In 1949, Harold’s face graced the cover of TIME Magazine as the Imperial Potentate of the Ancient Arabic Order of the Nobles of the Mystic Shrine, their highest-ranking position. He devoted an entire year to visiting 130 temples across the country giving speeches for over 700,000 Shriners. The last twenty years of his life he worked tirelessly for the twenty-two Shriner Hospitals for Children and in the 1960’s, he was named President and Chairman of the Board.
In addition to the Shrine, Harold had his hobbies. Whatever he put his mind to, he mastered: chess, bowling, microscopy, painting -- Harold became a color expert and developed a color palette for artists. In the late 40s, Harold developed an interest in 3-D photography and traveled the world taking pictures. In the last twenty years of his life he amassed close to 300,000 stereo slides.
Throughout his long career, Harold received many tributes. He was the fifth film star to immortalize his hand and footprints in the pavement outside Grauman’s Chinese Theatre in Hollywood, and he has two stars on the “Walk of Fame.” The George Eastman House honored him twice for his work in movies, and in 1953, Harold received an honorary Academy Award for being a “Master Comedian and Good Citizen.” Over twenty years after his death, his bespectacled face appeared on a U.S postage stamp.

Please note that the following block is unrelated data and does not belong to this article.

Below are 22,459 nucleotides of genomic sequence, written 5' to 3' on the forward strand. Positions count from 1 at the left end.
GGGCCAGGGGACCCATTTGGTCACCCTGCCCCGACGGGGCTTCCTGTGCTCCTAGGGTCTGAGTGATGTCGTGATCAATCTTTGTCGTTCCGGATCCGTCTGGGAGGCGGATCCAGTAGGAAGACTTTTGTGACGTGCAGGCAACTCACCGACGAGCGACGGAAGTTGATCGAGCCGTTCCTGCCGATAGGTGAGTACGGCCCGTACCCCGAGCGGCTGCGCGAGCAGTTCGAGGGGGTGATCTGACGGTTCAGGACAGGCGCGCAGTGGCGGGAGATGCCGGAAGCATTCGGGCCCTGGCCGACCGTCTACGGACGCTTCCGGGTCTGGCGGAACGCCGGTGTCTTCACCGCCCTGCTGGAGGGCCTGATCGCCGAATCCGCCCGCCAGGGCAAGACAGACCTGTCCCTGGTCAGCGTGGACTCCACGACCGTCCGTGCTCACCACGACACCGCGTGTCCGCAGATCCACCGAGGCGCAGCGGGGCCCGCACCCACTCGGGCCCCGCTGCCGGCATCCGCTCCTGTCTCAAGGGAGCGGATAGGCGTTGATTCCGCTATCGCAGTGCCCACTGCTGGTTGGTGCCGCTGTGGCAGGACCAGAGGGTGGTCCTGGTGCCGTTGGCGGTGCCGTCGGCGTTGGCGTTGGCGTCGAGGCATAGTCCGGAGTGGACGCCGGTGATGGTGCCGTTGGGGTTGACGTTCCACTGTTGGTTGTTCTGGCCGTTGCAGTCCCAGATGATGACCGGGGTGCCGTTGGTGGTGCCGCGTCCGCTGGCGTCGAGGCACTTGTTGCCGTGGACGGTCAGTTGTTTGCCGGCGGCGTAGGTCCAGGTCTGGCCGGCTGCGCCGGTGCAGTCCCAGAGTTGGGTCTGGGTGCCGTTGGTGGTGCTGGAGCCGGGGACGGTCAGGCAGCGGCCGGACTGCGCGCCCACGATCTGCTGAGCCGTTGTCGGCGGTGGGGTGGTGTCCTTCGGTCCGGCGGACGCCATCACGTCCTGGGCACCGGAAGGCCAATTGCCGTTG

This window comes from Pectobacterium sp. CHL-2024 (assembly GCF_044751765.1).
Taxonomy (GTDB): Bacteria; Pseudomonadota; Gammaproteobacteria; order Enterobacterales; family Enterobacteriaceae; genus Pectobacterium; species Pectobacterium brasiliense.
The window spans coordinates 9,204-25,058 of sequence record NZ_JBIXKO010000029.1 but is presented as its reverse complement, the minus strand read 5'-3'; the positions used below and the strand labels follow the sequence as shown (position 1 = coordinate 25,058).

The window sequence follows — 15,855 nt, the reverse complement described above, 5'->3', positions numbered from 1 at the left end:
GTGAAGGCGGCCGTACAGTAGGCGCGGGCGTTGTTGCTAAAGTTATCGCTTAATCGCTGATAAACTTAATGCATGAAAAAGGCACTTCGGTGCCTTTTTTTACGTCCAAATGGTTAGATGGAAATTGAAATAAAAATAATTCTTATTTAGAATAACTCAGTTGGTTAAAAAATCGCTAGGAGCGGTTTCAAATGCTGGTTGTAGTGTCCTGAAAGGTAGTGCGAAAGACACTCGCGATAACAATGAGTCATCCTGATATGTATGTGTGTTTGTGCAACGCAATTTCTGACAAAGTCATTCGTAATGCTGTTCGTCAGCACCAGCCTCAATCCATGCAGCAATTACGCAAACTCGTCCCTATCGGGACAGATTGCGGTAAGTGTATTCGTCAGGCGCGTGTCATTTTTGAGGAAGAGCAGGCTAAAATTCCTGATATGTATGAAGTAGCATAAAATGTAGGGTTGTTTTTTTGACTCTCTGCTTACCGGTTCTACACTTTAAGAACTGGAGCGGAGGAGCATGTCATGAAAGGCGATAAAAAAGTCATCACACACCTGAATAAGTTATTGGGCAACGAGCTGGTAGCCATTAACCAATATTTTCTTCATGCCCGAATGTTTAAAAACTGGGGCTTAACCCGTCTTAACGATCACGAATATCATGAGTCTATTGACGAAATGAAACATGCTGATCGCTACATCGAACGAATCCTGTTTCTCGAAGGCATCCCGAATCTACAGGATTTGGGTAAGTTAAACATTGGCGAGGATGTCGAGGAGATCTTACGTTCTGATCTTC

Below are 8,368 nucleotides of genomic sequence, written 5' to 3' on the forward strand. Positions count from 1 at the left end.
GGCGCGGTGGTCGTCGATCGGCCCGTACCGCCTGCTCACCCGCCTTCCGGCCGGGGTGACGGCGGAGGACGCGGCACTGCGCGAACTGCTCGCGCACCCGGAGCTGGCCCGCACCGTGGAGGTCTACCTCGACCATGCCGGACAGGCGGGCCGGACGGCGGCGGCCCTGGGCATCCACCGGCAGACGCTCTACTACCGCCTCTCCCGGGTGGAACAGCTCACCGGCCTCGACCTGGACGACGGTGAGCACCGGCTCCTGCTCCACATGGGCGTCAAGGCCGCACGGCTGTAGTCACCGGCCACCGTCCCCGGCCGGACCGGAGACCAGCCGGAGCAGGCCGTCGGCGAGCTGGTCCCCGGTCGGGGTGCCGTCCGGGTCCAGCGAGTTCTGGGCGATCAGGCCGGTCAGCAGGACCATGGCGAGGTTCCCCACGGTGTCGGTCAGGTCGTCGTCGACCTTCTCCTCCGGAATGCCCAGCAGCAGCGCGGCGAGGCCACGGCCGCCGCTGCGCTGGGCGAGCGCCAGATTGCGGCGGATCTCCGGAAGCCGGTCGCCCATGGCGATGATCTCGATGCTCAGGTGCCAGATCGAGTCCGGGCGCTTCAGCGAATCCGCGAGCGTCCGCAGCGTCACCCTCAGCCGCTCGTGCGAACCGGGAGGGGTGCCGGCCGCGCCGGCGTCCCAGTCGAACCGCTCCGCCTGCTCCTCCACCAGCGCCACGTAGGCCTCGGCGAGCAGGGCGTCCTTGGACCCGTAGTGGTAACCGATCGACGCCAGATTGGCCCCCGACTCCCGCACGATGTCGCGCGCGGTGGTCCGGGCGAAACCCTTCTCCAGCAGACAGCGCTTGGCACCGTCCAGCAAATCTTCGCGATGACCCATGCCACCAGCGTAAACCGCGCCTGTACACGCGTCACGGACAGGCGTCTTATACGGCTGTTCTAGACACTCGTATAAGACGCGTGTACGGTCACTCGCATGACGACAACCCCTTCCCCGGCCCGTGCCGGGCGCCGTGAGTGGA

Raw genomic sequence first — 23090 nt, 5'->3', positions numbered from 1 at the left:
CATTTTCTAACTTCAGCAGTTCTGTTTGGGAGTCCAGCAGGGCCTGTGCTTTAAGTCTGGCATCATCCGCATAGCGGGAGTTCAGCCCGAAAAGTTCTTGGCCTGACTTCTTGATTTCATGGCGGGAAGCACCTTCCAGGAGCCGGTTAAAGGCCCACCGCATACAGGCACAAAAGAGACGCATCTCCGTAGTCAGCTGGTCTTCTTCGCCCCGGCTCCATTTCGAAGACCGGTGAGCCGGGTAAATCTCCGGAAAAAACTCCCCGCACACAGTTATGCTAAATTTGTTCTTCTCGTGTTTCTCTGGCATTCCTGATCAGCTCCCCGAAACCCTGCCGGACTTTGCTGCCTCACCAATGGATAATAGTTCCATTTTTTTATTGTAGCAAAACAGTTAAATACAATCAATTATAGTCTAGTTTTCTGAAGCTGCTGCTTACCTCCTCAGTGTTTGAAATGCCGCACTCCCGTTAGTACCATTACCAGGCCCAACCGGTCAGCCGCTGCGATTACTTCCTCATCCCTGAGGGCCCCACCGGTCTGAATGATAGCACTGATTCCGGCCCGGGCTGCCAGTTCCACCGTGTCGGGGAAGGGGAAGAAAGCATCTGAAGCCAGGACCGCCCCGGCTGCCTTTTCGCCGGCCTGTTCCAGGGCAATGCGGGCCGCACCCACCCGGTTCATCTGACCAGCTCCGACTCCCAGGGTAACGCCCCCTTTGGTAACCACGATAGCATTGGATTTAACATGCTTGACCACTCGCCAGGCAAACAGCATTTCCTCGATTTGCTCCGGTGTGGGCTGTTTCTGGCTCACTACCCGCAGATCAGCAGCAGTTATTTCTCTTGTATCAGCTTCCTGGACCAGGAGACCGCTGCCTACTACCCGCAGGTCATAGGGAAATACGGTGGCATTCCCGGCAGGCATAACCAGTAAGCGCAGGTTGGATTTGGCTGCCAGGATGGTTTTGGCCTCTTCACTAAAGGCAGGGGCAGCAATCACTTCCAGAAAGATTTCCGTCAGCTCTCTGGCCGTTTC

Harold Lloyd died in 1971 at his home in Beverly Hills, CA at the age of seventy-seven. After his death, his magnificent estate was run as a museum but the property was eventually auctioned off and subdivided. The house and six acres still remain. In 1984, Greenacres was placed on the National Register of Historic Places.
It’s not surprising that today the films of Harold Lloyd are being rediscovered. As Harold stated several years before he died,
“It has been amazing to me that these comedies can still strike a responsive note of laughter with audiences of all ages and in all parts of the world. Laughter is the universal language. It establishes a common identity among people—regardless of other differences. It is the sweetest sound in the whole world.”